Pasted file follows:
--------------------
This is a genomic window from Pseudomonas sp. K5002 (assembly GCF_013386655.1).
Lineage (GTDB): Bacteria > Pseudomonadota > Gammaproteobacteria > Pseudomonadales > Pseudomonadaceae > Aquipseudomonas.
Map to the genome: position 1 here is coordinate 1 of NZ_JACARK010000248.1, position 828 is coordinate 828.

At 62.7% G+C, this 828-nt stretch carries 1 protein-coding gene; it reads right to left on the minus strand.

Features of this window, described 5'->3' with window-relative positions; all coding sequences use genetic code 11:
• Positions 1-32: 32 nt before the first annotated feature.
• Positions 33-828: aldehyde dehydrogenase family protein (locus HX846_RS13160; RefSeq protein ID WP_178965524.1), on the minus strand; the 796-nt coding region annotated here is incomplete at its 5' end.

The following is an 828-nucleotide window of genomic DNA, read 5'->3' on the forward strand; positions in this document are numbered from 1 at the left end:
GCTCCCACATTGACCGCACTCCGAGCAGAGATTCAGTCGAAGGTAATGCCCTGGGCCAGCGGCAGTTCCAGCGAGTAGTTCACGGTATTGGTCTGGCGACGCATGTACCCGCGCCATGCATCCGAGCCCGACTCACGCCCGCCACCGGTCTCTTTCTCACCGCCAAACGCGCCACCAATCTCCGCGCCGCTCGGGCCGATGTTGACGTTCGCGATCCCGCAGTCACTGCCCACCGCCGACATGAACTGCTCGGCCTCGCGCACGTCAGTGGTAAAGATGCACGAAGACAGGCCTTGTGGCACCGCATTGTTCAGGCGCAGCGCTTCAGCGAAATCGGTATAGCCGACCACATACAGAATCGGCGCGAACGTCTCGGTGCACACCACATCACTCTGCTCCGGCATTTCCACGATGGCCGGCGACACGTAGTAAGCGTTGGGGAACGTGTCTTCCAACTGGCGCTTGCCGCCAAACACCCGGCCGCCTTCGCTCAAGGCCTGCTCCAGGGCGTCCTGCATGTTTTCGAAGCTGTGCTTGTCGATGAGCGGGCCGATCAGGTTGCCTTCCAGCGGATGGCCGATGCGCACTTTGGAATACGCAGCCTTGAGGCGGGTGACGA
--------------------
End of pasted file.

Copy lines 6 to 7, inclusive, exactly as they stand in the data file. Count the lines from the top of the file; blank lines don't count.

• Positions 1-32: 32 nt before the first annotated feature.
• Positions 33-828: aldehyde dehydrogenase family protein (locus HX846_RS13160; RefSeq protein ID WP_178965524.1), on the minus strand; the 796-nt coding region annotated here is incomplete at its 5' end.